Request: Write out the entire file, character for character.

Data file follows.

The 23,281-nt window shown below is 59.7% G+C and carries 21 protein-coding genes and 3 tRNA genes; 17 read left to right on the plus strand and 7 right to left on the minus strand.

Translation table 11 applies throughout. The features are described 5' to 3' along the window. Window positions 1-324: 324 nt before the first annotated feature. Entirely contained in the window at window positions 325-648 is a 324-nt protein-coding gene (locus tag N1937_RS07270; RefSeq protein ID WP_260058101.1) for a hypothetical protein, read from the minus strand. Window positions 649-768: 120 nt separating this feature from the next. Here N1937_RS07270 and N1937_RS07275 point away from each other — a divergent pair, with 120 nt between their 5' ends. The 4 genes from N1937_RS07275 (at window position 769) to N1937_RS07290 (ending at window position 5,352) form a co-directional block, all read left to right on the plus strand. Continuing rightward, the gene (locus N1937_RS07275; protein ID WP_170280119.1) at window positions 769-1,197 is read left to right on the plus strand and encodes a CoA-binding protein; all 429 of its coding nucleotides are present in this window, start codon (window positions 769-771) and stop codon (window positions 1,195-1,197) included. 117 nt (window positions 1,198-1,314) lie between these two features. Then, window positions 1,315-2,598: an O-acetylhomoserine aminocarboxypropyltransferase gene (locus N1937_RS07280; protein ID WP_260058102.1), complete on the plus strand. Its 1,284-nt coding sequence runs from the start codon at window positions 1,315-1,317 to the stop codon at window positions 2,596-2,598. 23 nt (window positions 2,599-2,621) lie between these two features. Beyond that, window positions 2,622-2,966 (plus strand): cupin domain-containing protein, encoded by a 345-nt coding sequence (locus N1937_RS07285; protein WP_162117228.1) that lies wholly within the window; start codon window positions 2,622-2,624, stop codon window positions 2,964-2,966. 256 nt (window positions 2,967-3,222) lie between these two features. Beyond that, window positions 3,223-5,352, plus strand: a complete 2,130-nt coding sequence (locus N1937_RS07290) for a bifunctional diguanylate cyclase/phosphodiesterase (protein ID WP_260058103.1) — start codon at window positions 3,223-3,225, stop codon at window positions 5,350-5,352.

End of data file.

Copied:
The 23,281-nt window shown below is 59.7% G+C and carries 21 protein-coding genes and 3 tRNA genes; 17 read left to right on the plus strand and 7 right to left on the minus strand.

Translation table 11 applies throughout. The features are described 5' to 3' along the window. Window positions 1-324: 324 nt before the first annotated feature. Entirely contained in the window at window positions 325-648 is a 324-nt protein-coding gene (locus tag N1937_RS07270; RefSeq protein ID WP_260058101.1) for a hypothetical protein, read from the minus strand. Window positions 649-768: 120 nt separating this feature from the next. Here N1937_RS07270 and N1937_RS07275 point away from each other — a divergent pair, with 120 nt between their 5' ends. The 4 genes from N1937_RS07275 (at window position 769) to N1937_RS07290 (ending at window position 5,352) form a co-directional block, all read left to right on the plus strand. Continuing rightward, the gene (locus N1937_RS07275; protein ID WP_170280119.1) at window positions 769-1,197 is read left to right on the plus strand and encodes a CoA-binding protein; all 429 of its coding nucleotides are present in this window, start codon (window positions 769-771) and stop codon (window positions 1,195-1,197) included. 117 nt (window positions 1,198-1,314) lie between these two features. Then, window positions 1,315-2,598: an O-acetylhomoserine aminocarboxypropyltransferase gene (locus N1937_RS07280; protein ID WP_260058102.1), complete on the plus strand. Its 1,284-nt coding sequence runs from the start codon at window positions 1,315-1,317 to the stop codon at window positions 2,596-2,598. 23 nt (window positions 2,599-2,621) lie between these two features. Beyond that, window positions 2,622-2,966 (plus strand): cupin domain-containing protein, encoded by a 345-nt coding sequence (locus N1937_RS07285; protein WP_162117228.1) that lies wholly within the window; start codon window positions 2,622-2,624, stop codon window positions 2,964-2,966. 256 nt (window positions 2,967-3,222) lie between these two features. Beyond that, window positions 3,223-5,352, plus strand: a complete 2,130-nt coding sequence (locus N1937_RS07290) for a bifunctional diguanylate cyclase/phosphodiesterase (protein ID WP_260058103.1) — start codon at window positions 3,223-3,225, stop codon at window positions 5,350-5,352.